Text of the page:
Oh, they were pretty excited. Only a few had ever even seen these kinds of books, although some of my gamer’s make quick connections to the ways that video games use the same techniques. In the next days, we will be doing some writing and then some deeper reading and mapping of these books, and then move into a larger project using Google Slides as a launching point for Interactive Fiction, where hyperlinks become the way a reader “jumps” through the decision trees.

Peace (active and interactive),
Kevin

TIE Proposal: Making Interactive Fiction

I am pitching this idea on Interactive Fiction Writing at the Technology in Education Conference in Western Massachusetts as part of the “unconference” part of the, eh, conference today. So, if my ideas gets accepted, you are probably here. If not accepted, you are still here. Welcome. Now, how about making a playable story?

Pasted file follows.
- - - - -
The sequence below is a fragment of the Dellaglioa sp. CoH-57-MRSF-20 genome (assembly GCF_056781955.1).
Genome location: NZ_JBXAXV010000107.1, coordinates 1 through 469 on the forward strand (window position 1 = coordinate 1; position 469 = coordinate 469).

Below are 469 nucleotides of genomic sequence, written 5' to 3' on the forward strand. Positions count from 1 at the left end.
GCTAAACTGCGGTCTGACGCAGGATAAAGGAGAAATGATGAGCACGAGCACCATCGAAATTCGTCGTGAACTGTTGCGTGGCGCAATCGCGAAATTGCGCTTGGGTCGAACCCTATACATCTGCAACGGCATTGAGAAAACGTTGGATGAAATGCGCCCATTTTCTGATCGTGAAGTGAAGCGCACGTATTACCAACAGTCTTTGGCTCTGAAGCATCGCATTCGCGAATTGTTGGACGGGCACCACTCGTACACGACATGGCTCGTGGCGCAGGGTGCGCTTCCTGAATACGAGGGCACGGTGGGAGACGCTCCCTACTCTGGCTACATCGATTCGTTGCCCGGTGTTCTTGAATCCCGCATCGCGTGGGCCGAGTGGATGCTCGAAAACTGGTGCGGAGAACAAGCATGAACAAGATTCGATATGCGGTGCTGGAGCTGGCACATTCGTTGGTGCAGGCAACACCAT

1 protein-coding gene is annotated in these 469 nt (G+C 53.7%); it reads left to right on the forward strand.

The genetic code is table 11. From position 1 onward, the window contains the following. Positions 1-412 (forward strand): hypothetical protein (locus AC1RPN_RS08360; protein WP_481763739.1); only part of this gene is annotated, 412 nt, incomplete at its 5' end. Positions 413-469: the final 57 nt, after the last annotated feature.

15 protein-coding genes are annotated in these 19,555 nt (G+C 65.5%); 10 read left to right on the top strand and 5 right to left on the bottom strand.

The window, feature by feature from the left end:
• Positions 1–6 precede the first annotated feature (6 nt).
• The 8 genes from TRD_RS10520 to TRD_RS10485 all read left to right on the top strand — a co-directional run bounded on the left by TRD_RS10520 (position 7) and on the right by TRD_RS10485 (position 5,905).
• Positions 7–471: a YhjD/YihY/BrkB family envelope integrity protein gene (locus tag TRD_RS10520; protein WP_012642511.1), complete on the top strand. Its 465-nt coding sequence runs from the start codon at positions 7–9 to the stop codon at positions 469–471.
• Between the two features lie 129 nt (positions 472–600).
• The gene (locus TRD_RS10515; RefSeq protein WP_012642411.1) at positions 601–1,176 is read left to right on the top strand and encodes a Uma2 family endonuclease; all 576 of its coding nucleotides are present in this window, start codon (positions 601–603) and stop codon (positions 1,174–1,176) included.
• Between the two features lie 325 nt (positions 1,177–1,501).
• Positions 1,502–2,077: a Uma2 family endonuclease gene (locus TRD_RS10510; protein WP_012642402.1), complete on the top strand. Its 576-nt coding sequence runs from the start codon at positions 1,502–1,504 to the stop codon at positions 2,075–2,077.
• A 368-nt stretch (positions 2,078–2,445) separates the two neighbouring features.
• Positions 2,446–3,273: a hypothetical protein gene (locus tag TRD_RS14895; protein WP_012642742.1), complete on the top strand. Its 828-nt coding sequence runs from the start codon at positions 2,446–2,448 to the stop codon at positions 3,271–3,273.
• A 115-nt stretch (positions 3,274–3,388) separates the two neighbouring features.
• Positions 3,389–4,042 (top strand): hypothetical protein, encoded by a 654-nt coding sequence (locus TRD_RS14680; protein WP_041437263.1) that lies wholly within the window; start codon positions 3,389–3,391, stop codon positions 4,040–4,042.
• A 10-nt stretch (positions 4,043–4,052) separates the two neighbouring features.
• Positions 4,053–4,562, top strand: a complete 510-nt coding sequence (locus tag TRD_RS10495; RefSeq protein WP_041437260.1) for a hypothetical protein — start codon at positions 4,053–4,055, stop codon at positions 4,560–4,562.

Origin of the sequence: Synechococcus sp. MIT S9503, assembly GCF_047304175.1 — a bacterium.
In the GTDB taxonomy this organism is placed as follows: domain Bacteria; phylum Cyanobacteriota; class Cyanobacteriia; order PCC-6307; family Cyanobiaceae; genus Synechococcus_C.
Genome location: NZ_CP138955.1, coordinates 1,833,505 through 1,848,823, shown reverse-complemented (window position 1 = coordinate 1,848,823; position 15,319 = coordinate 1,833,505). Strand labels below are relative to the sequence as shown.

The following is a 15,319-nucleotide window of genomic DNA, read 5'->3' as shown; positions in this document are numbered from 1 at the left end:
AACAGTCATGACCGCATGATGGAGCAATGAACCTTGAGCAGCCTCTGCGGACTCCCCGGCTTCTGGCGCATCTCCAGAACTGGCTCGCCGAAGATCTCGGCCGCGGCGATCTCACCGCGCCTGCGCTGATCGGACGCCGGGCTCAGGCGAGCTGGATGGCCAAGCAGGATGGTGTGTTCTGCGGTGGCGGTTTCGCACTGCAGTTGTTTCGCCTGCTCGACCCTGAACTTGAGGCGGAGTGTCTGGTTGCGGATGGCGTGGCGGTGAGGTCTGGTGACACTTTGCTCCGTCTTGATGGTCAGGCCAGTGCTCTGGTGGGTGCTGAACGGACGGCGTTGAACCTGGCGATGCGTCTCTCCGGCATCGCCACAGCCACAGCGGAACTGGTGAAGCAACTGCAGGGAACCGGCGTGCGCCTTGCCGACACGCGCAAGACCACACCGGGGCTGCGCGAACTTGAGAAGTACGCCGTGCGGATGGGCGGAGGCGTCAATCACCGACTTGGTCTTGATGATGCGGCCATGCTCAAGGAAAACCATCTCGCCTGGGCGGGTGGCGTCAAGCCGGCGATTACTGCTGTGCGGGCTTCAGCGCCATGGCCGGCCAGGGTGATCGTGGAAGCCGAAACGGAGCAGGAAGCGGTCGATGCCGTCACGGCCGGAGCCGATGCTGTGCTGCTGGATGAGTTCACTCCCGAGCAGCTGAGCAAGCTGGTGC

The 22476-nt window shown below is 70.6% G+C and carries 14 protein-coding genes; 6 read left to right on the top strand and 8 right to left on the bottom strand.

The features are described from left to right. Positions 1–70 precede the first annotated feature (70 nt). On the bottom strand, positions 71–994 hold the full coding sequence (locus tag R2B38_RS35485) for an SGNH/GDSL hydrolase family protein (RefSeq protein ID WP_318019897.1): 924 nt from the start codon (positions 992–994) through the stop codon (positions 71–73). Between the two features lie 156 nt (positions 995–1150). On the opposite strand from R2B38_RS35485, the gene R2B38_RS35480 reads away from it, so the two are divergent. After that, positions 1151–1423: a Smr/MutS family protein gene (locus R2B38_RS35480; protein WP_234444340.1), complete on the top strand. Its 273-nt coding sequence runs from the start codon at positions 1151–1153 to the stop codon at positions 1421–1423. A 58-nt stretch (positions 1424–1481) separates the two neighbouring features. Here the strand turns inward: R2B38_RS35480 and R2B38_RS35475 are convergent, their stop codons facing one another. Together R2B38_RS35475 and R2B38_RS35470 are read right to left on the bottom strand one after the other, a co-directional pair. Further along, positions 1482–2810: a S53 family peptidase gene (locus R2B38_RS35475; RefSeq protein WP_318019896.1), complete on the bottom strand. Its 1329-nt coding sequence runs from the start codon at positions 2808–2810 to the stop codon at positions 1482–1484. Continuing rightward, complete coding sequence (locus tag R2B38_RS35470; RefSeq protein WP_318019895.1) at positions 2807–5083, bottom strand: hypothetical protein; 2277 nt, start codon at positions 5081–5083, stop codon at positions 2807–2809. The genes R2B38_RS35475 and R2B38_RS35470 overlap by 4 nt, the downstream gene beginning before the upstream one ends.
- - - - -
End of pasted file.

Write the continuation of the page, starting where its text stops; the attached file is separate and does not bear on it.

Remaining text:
There are many posts here about Interactive Fiction and digital writing, if you are interested.

Peace (in every direction),
Kevin

 

#NetNarr: Neil Stephenson’s Illustrated Primer of Interactive Wonder

I admit, I can’t quite remember where I came across a recent reference to A Young Lady’s Illustrated Primer: a Propædeutic Enchiridion, the imaginary book at the center of Neil Stephenson’s novel, The Diamond Age. But I found myself diving into Wikipedia to refresh my memory because it seems like the book might connect somehow to the Networked Narratives digital storytelling course about to start up with Mia Zamora and Alan Levine (see his open invite here).

from https://hughsreviews.wordpress.com/2013/02/15/hugh-reviews-diamond-age-by-neal-stephenson/

Hugh’s Reviews — https://hughsreviews.wordpress.com/2013/02/15/hugh-reviews-diamond-age-by-neal-stephenson/